"Healthy" is how Brian Stevenson describes the state of the Union as the game reaches a landmark - its 60th anniversary - this year.
Stevenson, the president of the Hong Kong Rugby Football Union, says the sport's rude health is due to a couple of factors. The first being that rugby is the keeper of the goose that lays the golden eggs - the Hong Kong Sevens - and the other being that it has a remarkable community of volunteers who give up their time unhesitatingly for the good of the game. They come forward, be it on a Sunday morning at mini-rugby or when the city puts on the greatest show on the world rugby circuit, the Sevens.
"Rugby is in very good shape thanks to the Sevens and the army of volunteers we have," says Stevenson. "Hong Kong is a remarkably resilient place and despite all the economic problems we have had, we have pulled through. We are very fortunate to be in a strong position."
The HKRFU can afford to give itself a pat on the back for its coffers are overflowing thanks to the Sevens. At last count, there was in excess of HK$237 million in reserves, making it the richest sporting body - behind the Jockey Club - in town and one of the richest unions in Asia, if not the world.
All this would not have been possible without the Sevens, which over the past few years has seen the ageing 40,000-capacity Hong Kong Stadium being packed to the rafters. The demand for tickets is insatiable. The 4,000 tickets which were made available in a public ballot for this week's event were over-subscribed by six times.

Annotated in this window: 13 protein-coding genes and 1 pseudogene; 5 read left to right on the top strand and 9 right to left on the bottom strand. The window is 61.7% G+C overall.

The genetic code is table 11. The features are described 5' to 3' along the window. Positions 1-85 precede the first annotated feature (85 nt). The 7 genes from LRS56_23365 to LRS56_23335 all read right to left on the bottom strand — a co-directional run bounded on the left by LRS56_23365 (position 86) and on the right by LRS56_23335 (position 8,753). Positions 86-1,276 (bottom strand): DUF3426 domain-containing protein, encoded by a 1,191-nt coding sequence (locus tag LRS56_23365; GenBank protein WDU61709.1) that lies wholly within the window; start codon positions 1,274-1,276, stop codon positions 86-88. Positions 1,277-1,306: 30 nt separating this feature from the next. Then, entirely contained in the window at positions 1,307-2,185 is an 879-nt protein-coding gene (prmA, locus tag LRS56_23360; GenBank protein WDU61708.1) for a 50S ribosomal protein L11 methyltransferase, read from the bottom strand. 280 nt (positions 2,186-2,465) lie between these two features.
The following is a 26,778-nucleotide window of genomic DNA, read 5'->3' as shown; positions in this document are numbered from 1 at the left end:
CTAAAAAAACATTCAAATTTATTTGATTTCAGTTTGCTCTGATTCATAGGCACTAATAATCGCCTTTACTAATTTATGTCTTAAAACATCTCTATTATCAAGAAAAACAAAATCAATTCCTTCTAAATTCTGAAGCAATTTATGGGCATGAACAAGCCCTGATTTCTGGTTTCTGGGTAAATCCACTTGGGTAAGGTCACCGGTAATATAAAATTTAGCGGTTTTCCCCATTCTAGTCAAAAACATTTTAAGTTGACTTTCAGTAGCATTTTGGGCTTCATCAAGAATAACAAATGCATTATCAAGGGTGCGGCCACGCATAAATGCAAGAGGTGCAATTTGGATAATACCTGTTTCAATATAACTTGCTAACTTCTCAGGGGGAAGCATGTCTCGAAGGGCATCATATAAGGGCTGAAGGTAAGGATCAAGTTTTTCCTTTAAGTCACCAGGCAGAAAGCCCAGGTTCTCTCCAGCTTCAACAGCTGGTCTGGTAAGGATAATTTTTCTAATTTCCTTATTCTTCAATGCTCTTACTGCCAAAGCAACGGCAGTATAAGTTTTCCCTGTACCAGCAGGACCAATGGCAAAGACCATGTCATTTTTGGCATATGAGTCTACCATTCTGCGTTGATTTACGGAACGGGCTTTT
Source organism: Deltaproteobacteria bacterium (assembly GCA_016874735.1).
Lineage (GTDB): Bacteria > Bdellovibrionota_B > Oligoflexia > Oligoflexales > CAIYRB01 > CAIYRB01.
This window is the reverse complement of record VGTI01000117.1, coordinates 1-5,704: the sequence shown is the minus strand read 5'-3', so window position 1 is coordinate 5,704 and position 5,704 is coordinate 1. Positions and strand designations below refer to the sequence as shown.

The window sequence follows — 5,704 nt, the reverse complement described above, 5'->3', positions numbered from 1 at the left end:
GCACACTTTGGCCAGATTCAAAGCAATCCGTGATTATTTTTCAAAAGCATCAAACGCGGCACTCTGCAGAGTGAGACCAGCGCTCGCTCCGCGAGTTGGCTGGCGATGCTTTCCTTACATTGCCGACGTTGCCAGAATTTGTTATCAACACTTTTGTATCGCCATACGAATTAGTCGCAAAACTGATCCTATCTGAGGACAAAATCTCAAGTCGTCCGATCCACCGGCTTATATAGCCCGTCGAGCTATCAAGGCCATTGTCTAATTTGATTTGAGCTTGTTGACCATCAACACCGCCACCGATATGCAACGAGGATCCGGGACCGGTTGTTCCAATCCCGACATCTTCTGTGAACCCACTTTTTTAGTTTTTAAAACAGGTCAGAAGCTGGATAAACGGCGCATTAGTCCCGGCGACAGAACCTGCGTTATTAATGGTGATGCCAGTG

It is a far cry from 1976 when the first Sevens was held at the Hong Kong Football Club. Stevenson, an accountant by profession who arrived in 1970, was the treasurer of the HKRFU. He remembers counting the profits from that first event. "It was just over HK$6,000. And to think that today we have millions in the bank. It is just amazing."
Early records show the game was first played in Hong Kong in the 1870s mainly by the British military as well as the police and merchant cadets from the trading hongs (Hong Kong Football Club was only formed in 1886).
The much-awaited clash in those early days was the annual interport against Shanghai. In 1951, a Hong Kong team led by Gerry Forsgate, Stevenson's predecessor, played against Japan and this was the start of fixtures against teams from Asia. In the 1952-53 season, the HKRFU was officially established with the stronghold of the game being the Hong Kong Football Club, the police and the military.
"The big change came about around the mid-70s when first Valley and then Kowloon were formed. That reinvigorated the local scene," Stevenson said. "Before this it was just a handful of teams, although there was quite a competitive set-up with the [British] forces teams always competitive."
The biggest change, however, came about after the now-famous meeting between Tokkie Smith, the chairman of the HKRFU, and Ian Gow, an executive with Rothman's Tobacco, which led to the creation of the Hong Kong Sevens in 1976.
From small beginnings, the Sevens has mushroomed into one of the biggest money-spinners in the game. This cash cow opened the door for the game's rapid progress. In 1987, the last year of Stevenson's chairmanship of the HKRFU, a plan was pushed forward to approve a wide-ranging development programme.